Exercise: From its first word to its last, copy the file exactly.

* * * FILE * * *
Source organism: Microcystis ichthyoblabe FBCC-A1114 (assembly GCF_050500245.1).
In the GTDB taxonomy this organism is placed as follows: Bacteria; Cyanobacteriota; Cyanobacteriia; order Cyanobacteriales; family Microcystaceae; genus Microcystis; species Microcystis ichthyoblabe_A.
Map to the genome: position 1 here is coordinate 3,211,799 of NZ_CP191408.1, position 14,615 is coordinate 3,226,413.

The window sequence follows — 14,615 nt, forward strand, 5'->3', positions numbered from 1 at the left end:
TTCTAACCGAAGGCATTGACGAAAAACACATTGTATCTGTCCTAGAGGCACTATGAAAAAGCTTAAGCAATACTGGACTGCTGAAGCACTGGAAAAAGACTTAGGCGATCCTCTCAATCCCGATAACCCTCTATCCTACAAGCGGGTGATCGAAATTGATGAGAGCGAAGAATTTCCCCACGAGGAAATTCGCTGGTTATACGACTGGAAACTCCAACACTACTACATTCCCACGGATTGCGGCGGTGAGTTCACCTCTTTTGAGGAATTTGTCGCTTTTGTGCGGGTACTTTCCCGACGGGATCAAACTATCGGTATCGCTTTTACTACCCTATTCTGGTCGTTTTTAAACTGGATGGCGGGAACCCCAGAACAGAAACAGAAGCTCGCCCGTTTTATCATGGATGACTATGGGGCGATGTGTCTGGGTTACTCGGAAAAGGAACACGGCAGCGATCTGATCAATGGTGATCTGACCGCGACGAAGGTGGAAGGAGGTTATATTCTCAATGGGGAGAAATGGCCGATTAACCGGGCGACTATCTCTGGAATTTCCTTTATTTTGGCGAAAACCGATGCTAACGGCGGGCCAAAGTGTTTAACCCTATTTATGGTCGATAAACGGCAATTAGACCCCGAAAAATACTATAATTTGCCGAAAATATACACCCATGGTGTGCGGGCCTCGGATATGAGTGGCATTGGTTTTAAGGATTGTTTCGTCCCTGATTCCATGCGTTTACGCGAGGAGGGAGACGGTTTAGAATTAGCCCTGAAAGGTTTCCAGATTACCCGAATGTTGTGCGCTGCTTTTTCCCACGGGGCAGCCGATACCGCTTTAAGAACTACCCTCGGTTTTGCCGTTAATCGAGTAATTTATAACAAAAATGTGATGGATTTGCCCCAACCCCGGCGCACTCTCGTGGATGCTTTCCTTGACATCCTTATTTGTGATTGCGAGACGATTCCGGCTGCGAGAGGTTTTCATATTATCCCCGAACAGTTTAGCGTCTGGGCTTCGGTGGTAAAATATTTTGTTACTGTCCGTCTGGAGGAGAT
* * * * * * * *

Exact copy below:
Source organism: Microcystis ichthyoblabe FBCC-A1114 (assembly GCF_050500245.1).
In the GTDB taxonomy this organism is placed as follows: Bacteria; Cyanobacteriota; Cyanobacteriia; order Cyanobacteriales; family Microcystaceae; genus Microcystis; species Microcystis ichthyoblabe_A.
Map to the genome: position 1 here is coordinate 3,211,799 of NZ_CP191408.1, position 14,615 is coordinate 3,226,413.

The window sequence follows — 14,615 nt, forward strand, 5'->3', positions numbered from 1 at the left end:
TTCTAACCGAAGGCATTGACGAAAAACACATTGTATCTGTCCTAGAGGCACTATGAAAAAGCTTAAGCAATACTGGACTGCTGAAGCACTGGAAAAAGACTTAGGCGATCCTCTCAATCCCGATAACCCTCTATCCTACAAGCGGGTGATCGAAATTGATGAGAGCGAAGAATTTCCCCACGAGGAAATTCGCTGGTTATACGACTGGAAACTCCAACACTACTACATTCCCACGGATTGCGGCGGTGAGTTCACCTCTTTTGAGGAATTTGTCGCTTTTGTGCGGGTACTTTCCCGACGGGATCAAACTATCGGTATCGCTTTTACTACCCTATTCTGGTCGTTTTTAAACTGGATGGCGGGAACCCCAGAACAGAAACAGAAGCTCGCCCGTTTTATCATGGATGACTATGGGGCGATGTGTCTGGGTTACTCGGAAAAGGAACACGGCAGCGATCTGATCAATGGTGATCTGACCGCGACGAAGGTGGAAGGAGGTTATATTCTCAATGGGGAGAAATGGCCGATTAACCGGGCGACTATCTCTGGAATTTCCTTTATTTTGGCGAAAACCGATGCTAACGGCGGGCCAAAGTGTTTAACCCTATTTATGGTCGATAAACGGCAATTAGACCCCGAAAAATACTATAATTTGCCGAAAATATACACCCATGGTGTGCGGGCCTCGGATATGAGTGGCATTGGTTTTAAGGATTGTTTCGTCCCTGATTCCATGCGTTTACGCGAGGAGGGAGACGGTTTAGAATTAGCCCTGAAAGGTTTCCAGATTACCCGAATGTTGTGCGCTGCTTTTTCCCACGGGGCAGCCGATACCGCTTTAAGAACTACCCTCGGTTTTGCCGTTAATCGAGTAATTTATAACAAAAATGTGATGGATTTGCCCCAACCCCGGCGCACTCTCGTGGATGCTTTCCTTGACATCCTTATTTGTGATTGCGAGACGATTCCGGCTGCGAGAGGTTTTCATATTATCCCCGAACAGTTTAGCGTCTGGGCTTCGGTGGTAAAATATTTTGTTACTGTCCGTCTGGAGGAGAT